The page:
Morningstar Advisor - Summer 2007 - 39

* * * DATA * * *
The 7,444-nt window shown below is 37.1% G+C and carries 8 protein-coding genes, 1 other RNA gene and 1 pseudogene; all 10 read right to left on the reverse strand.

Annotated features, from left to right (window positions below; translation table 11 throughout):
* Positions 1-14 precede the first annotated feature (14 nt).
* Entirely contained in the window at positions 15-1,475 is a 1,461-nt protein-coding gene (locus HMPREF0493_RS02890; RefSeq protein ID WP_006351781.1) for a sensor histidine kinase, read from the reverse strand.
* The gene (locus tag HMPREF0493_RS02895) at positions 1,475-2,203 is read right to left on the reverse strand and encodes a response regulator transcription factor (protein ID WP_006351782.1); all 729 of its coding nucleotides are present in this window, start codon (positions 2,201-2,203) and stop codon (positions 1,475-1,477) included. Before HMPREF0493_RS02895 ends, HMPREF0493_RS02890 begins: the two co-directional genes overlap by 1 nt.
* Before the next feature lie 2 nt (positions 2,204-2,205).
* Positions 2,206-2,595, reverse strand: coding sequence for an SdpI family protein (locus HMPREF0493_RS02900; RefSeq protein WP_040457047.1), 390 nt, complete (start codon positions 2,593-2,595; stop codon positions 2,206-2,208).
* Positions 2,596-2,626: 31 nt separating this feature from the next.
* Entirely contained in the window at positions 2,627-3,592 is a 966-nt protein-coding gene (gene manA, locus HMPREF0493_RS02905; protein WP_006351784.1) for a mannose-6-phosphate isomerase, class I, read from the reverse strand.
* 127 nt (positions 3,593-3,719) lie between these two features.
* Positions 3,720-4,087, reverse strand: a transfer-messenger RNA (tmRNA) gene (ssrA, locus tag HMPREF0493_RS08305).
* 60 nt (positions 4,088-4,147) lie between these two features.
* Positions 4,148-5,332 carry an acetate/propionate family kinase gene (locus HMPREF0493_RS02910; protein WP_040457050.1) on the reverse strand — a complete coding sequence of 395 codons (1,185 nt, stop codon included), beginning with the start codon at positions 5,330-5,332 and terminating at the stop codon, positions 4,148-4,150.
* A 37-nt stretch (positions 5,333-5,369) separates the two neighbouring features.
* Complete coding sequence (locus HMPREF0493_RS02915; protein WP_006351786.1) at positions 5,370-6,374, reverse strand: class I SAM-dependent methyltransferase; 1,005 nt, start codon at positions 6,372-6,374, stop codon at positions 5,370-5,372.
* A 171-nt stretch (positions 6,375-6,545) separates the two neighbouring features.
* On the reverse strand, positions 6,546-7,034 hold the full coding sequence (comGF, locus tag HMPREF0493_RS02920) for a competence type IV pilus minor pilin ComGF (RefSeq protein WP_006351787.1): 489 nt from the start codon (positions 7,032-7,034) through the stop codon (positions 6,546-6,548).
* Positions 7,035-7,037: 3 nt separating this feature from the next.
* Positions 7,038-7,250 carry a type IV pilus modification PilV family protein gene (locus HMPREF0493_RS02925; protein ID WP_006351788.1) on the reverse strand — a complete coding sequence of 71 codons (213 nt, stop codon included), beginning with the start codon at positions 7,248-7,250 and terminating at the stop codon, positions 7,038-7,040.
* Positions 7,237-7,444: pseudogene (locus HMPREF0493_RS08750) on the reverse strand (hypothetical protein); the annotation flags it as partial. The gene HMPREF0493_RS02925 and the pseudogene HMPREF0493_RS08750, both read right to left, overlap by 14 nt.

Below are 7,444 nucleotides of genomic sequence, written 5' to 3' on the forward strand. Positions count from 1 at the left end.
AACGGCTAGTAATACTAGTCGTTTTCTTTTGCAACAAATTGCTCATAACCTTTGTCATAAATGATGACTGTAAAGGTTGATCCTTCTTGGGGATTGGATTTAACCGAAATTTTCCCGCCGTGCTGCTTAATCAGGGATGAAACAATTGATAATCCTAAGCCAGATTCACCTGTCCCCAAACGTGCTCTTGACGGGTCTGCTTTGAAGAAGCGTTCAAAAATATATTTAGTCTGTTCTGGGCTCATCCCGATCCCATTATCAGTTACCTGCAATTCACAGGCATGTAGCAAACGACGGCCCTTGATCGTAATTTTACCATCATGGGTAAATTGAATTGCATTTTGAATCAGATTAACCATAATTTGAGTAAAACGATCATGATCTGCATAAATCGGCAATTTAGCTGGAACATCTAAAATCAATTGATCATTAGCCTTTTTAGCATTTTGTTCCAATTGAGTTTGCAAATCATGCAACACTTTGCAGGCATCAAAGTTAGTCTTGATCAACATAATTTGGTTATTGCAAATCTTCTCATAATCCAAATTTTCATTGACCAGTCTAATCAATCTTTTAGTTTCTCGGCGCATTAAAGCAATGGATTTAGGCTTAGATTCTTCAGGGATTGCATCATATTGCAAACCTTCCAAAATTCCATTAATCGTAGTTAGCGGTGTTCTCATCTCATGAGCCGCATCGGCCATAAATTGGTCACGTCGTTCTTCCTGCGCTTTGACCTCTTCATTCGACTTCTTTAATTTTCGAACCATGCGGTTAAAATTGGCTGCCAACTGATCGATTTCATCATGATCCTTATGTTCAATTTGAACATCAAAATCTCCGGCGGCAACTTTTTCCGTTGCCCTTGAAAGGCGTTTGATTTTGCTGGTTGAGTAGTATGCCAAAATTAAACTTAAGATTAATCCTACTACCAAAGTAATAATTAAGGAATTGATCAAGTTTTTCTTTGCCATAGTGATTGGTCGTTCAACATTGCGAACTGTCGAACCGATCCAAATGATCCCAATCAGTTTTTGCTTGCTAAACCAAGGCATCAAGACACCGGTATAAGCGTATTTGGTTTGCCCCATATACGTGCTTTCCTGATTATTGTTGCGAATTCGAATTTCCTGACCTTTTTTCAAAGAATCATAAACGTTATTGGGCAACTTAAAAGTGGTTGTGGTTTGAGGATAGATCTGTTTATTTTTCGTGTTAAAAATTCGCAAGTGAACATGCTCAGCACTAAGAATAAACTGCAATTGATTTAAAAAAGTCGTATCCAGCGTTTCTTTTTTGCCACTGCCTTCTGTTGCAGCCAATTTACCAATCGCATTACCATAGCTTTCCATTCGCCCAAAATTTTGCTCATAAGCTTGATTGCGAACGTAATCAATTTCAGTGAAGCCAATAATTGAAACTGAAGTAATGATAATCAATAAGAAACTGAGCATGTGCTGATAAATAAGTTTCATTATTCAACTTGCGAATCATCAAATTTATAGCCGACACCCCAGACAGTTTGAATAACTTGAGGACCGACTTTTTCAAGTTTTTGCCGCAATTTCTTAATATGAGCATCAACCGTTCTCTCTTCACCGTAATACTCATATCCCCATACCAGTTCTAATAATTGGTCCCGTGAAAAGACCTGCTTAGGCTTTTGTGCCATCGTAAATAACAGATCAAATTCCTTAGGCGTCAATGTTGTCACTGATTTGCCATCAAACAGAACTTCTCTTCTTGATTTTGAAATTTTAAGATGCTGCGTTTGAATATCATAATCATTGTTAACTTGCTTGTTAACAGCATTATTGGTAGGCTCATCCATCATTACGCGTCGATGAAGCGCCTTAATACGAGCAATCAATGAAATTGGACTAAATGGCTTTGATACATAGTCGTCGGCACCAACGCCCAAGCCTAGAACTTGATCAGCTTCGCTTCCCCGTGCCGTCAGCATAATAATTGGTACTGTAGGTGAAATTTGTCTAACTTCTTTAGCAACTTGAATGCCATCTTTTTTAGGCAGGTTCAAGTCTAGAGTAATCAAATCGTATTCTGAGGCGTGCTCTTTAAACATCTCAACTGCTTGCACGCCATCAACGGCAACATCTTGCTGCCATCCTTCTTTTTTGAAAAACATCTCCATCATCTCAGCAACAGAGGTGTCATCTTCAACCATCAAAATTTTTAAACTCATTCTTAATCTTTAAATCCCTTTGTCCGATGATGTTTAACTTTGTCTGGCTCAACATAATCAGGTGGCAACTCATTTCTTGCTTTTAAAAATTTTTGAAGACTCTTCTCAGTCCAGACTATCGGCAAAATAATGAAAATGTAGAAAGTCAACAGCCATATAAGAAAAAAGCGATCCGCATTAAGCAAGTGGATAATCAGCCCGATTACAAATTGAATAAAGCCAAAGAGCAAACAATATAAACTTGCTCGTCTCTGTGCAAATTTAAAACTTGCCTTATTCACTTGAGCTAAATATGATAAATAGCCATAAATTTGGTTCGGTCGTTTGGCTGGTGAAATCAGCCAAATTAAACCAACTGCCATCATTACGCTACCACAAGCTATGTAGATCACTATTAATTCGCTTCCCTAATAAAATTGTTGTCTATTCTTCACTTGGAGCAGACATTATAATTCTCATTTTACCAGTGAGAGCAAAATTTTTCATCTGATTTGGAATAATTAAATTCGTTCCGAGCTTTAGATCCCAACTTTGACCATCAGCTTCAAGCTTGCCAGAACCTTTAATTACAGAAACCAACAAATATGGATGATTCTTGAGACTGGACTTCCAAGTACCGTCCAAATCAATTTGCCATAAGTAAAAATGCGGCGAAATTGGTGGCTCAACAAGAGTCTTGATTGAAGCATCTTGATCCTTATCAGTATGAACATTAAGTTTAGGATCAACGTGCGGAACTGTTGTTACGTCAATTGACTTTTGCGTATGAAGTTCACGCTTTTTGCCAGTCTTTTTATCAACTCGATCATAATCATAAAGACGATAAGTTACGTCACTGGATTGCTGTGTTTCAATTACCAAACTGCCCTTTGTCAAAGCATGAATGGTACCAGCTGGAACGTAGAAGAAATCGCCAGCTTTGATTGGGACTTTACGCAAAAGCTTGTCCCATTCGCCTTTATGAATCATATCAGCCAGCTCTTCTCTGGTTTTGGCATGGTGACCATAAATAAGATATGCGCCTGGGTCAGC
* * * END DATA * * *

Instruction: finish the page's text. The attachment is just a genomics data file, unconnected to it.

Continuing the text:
blue in the face, and I think it’s good to make models. But you’ve got to remember that even though they’re nice, neat columns and printed out on a laser printer that makes it look like the answer must be real, one bad number somewhere in that spreadsheet’s going to give you a very bad answer, so to be aware of where the weak links are in the reasoning. JR: It’s like what my old basketball coach at Princeton, Pete Carril, used to say, “There’s certain things I can’t teach you when you get here at age 18. If you don’t have the vision, if you don’t have the ability to be creative, I can’t change that in you.” The creative parts of the business are extraordinarily hard to teach. People will buy in, I think, until crunch time. Then, when the market’s down 20% like it was in 1987, or there’s the horrific events of 9/11, most people will have the inability to be real contrarians at that point. They’re going to want to wait until the dust settles, read some more, think some more, and then act. And as you know, the ability to act when everyone’s uncomfortable is so critically important. The other place I see this is with clients. We’ve all gone through periods where we’ve underperformed, and all the pension fund consultants say, “You know, we’re going to give more money to the manager while they’re out of favor and take money away from the hot manager.” But when crunch time comes, they never do it. WW: I’ve always thought that the value an active manager brings to the process is going where stocks are cheap, even if they’re not in the—we won’t use the words “style box” in this conversation—but managers tend to be categorized in certain ways, and sometimes the values are elsewhere and we like to feel free to go there. I find that a lot of advisors and consultants say, “Oh, we agree with you 100%, but unfortunately, we’ve convinced our clients that they want to use these categories and diversify that way. So we’re now prisoners of the things we’ve created.” JR: You know Don Phillips has been one of the more elegant, clear thinkers about the dangers of people just blindly following the style boxes. He’s talked about some of the great investors over time, people like yourself and John Neff and Peter Lynch, who were willing to go where the value was and not get too tightly stuck in one box. WW: When I talk to the people from Morningstar, I think they do despair that their original good idea has been carried by others way too far. JR: I think it’s really dangerous. At the height of the bubble, when the S&P 500 was doing really well, everyone bought big technology stocks, because they were the big weights in the index. Well, I think the same thing’s going to happen with these various parts of the style box. You’ll have certain stocks that become big positions in the midcap value universe, and everyone feels that they have to buy them to keep the consultants happy. Eventually, it’s going to have the same kind of bad ending. And it’s going to be the contrarian manager who was willing to buy the stocks that were not the big weights in those respective boxes who will show the best overall performance. WW: Right. We have one fund that’s able to sell short. So in spite of the fact that some people pigeonhole us as a small/mid-cap manager, I’m short the Russell 2000 in that fund, sort of as an anti-index move. I did short the Nasdaq three years early, so it was a little expensive waiting for 2000, so I may have two more years to go with the Russell. JR: When you mention shorting, I can’t help but think about this explosion in hedge funds. It reminds me of the explosion in the Internet. Everybody you know is opening up a hedge fund. All the endowments are hiring hedge fund managers, and they look at us stock-pickers as dinosaurs. How do you think that plays out? Cut From the Same Cloth by Todd Trubey Wally Weitz and John Rogers both count themselves as followers of Warren Buffett’s investment philosophy. That means they use cash flows to derive intrinsic valuations for businesses and purchase stocks that trade at a discount to their estimate. It also means that they focus on a limited number of holdings and create portfolios that often defy Morningstar’s style box categorization system. Rogers founded Ariel Capital in 1983, and his firm runs just three mutual funds—all using the same basic approach. Weitz also founded his own firm, Wallace R. Weitz & Co., in 1983. It runs eight mutual funds, including three bond funds; the equity funds all ply similar strategies. Both investors continue to run their firms and engage in substantial philanthropic ventures. Their investment styles are similar, but there are a few notable differences. All told, we see Weitz as the more aggressive investor. John Rogers: Keeps holdings within a fairly narrow market-cap range and avoids giant firms. Insists upon high-quality businesses with little debt. Diversifies his funds by sector more than Weitz does. Wally Weitz: Creates all-cap portfolios spanning from giant firms to micro-caps. Dabbles in dicier firms and doesn’t mind the use of financial leverage. Has stronger contrarian streak. • • • • • • Todd Trubey is a senior mutual fund analyst with Morningstar. MorningstarAdvisor.com 39